Phaeacians were the mythic people who listened to the war veteran Odysseus on his way home from war. After 10 years of war and 10 years of thwarted homecoming it was the Phaeacians who finally helped Odysseus return home. This blog records notes from my ongoing study of modern day Phaeacians - civilians who make a point of listening deeply to the narratives of war veterans. It explores an old idea - that there is an important and necessary relationship between warriors and the communities of people that send them to war. The project asks, what happens or how are we changed (if at all) by listening to military and war veterans? It includes my observations and interviews with modern day Phaeacians and my own experience of listening to war veterans.

Sunday, January 22, 2012

Acts of Service and Restitution

The destruction and suffering caused by a war that ended 40 years ago can still be seen all over Vietnam in the bomb craters, war cemeteries, deforested landscapes and agent orange birth defects. Soldier’s Heart, the organization sponsoring this trip, believes acts of restituion are important in healing the wounds of war between peoples and the wounds in the hearts of veterans. So far, we have engaged in several acts of restitution

In an impoverished area of the Mekong Delta we brought financial support and practical gifts of clothes, toys and school supplies to a small preschool and kindergarten. The school was built several years ago with finances provided by American veterans from Soldier’s Heart and each year American veterans continue to provide financial support. The school is the only opportunity many of the children have to begin an education. We visited the school, brought our financial support and gifts and played with the children – all in hopes that this generation of kids will grow old without knowing war.

The beautiful children of Vietnam

“If we are to teach real peace in this world, and if we are to carry on a
real war against war, we shall have to begin with the children.” -Gandhi

Veterans playing with kids

American veteran unpacking gifts

School building built by veterans from Soldier's Heart

The Vietnam War destroyed the livelihood of countless rural farmers. Near Da Nang, the site of the busiest air operations of the war, veterans on this trip donated two cows and money to a poor widowed farm-woman. The woman and her mentally disabled son live in a dirt-floored hut and subsist on less than $300 per year from rice farming.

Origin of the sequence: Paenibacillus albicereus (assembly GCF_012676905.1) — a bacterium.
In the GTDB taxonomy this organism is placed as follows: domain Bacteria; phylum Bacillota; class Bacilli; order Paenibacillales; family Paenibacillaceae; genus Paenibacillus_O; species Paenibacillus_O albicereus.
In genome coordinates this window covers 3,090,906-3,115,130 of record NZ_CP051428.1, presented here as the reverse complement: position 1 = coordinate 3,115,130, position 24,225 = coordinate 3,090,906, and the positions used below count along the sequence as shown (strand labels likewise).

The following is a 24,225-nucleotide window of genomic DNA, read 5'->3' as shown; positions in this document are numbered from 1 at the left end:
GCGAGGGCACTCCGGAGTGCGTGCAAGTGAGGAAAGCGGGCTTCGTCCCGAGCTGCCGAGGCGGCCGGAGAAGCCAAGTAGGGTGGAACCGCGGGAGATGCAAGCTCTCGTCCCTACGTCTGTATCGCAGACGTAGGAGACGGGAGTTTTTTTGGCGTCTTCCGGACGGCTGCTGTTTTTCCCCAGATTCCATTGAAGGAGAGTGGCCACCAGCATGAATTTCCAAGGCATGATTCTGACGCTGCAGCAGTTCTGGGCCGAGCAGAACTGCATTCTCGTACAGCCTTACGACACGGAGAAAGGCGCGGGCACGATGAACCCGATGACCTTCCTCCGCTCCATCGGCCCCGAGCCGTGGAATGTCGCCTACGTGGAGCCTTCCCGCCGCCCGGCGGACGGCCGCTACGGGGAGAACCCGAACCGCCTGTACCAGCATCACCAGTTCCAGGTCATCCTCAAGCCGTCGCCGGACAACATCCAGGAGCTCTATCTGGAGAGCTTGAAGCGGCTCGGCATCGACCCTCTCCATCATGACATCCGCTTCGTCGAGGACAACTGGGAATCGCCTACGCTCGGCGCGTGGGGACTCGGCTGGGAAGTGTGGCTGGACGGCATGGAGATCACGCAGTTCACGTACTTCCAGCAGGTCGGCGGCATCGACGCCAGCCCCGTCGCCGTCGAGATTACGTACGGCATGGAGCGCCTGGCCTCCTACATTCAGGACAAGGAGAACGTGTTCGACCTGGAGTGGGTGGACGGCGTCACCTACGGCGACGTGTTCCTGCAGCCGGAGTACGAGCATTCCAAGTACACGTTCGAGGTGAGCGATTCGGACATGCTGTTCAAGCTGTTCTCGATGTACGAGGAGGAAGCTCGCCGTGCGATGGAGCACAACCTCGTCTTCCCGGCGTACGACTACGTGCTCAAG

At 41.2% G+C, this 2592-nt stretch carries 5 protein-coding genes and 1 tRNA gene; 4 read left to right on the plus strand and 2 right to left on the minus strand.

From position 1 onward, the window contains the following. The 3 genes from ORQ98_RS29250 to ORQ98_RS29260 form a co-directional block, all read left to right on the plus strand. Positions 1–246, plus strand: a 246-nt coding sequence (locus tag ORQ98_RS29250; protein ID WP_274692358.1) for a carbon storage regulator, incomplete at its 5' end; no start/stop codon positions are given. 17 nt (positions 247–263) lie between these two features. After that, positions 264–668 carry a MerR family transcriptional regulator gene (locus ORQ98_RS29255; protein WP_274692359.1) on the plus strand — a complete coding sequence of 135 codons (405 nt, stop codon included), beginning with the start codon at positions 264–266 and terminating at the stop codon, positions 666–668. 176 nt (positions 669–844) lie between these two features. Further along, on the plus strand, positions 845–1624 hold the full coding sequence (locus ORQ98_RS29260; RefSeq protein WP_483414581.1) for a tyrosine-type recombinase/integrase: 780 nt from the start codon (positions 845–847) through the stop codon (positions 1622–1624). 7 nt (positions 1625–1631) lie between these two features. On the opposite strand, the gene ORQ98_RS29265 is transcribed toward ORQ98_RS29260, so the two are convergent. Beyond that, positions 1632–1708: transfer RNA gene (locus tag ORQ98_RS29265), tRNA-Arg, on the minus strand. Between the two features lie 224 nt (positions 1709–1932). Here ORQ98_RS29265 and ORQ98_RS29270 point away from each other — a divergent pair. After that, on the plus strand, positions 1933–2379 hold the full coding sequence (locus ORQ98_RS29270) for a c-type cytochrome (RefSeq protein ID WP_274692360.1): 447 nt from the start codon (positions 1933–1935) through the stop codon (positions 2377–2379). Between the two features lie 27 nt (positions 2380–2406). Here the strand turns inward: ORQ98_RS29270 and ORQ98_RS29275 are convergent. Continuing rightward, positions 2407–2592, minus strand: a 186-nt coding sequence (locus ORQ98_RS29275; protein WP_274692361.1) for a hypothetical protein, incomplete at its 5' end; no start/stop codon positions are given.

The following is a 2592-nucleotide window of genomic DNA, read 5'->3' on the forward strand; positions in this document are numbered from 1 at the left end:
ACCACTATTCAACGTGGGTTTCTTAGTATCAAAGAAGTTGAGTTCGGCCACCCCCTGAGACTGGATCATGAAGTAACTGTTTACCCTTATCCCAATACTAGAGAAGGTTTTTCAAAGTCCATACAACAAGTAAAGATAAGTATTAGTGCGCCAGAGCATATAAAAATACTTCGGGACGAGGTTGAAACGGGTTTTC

The cows (actually calves) will significantly increase the woman’s earning potential over a long period of time. While Vietnam is a communist country poor people, like this woman, receive little help from the government. According to our guide there is no broad welfare programs for the poor and no socialized medicine.

While the woman and her son live in a hut no larger than 12 feet square she invited us into her home and showed us how she lives. For the Vietnamese, a home is not just a house, it is also their main place of religious worship.

One of our group asked about cooking and the woman quickly demonstrated.

Through our translator the woman thanked us saying she was a woman without education and many words and did not know how to express herself. Her eyes and tears said it all.

As we visited with the woman neighbors showed up and crowded around her door to see what all the activity was about. One of the neighbors was carrying her agent orange deformed child and one of the American veterans took the child in his arms and held him. Being in the homes of those who have suffered and holding their children creates an inescapable connection. As we walked the narrow path along the woman's rice paddy back to our bus one of the veterans comment, "You just can't do this and go home the same."

1 comment:

  1. Thank you for the photos. In 2005 our activities were somewhat different, but just as meaningful. Especially moving is the photo of the vet holding the child.